And some ideas and tips for making it easier to get to this Sacrament.
I want my kids to go to this Sacrament regularly —every 2-3 months for the little ones, more often for teens. But I’m driven by two stories that have stuck with me.
I will never forget the explanation I heard of what confession felt like to one woman who experienced it in her 1960s Catholic school:
“I hated those days when you had to wait in the long line in the cold church, forcing yourself to think of things to feel guilty about.”
I hope my children never feel that way. I hope they experience something closer to what writer Danielle Bean described about her confessions as a child:
“What a liberation!” she wrote of ripping up her confession list and throwing it in a gutter. “‘Hit my sister six times’ and ‘talked back to my mother four times’ were no longer my burden to bear.”
One mom told me she starts kids young.
A mother told me she likes to show her small children the confessional and build excitement about the sacrament years in advance of First Confession.
They are fascinated by seeing where the priest sits and where the confessor kneels. She tells them how wonderful it is to step into the confessional weighed down by sin, hand the sins over to Jesus, and step out of it brand new, like a butterfly from a cocoon.
I tell my kids the confessional is like a coffin — you go in with darkness and death clinging to your soul and you emerge from it in your own personal resurrection.
One family makes it a routine.
Children love routines. Every night, my youngest, who is 6, puts on his pajamas, then brushes his teeth, then hears a story, then says his prayers (for each of his siblings, in age order), then kisses me goodnight, then kisses Mom goodnight, then goes to bed. Mess with that order (or the order of siblings in the prayer) at your peril.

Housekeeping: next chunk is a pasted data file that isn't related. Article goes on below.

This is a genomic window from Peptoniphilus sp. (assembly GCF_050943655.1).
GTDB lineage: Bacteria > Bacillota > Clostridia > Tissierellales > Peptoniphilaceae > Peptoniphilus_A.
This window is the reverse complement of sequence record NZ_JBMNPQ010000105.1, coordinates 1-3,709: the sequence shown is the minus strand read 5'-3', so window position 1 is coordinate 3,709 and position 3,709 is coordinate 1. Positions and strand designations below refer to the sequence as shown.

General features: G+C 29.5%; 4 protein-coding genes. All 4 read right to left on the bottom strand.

Routine makes things natural and “safe” for kids. One father told me that they make confession as routine as possible for their children: They go every first Saturday.
Everyone knows what the end of a month means: Confession Day is coming. That way, it isn’t a surprise to anybody.
But one mom says she likes to make it a surprise.
I heard the same advice from other families as well: Make confession an outing which starts with confession and ends with ice cream. She says she likes to spring confession on her older teens — then take them to coffee afterwards. That way no one drags their feet for confession — or they don’t drag them too much.
This approach also gives a psychological sense that confession is a special occasion, worth celebrating.
Parents say it is important that they go to confession, too.
Don’t send your kids in without going yourself. Seeing parents go to confession makes a powerful impression on kids. They see how important it is, and they even take a kind of thrill in knowing that when they go to confession, they are doing something grown up.
Children also imitate what they see — especially what they see in their parents. This may not be obvious in the short term — and in fact it might not even be true right away. But 15 years from now, they will be much more likely to go to confession if they saw their parents do it regularly and joyfully with them.
An important corollary: Let them see you do your penance right away, in the church.
Another great idea: Try a different church.
One father told me he likes to drive across town occasionally for confession.
This might allow teens and even younger children to be a little more free about sins they might be embarrassed to share with their pastor. It also exposes them to the universality of the Church by letting them experience first-hand how the sacraments are the same all over.
You can do too much church-hopping, however. Having a confessor who knows you can be a great benefit, so that he can call you on patterns of behavior that might not be obvious to a priest hearing you for the first time.
Anyway, however you do it, go!
Advent is the perfect time to start.
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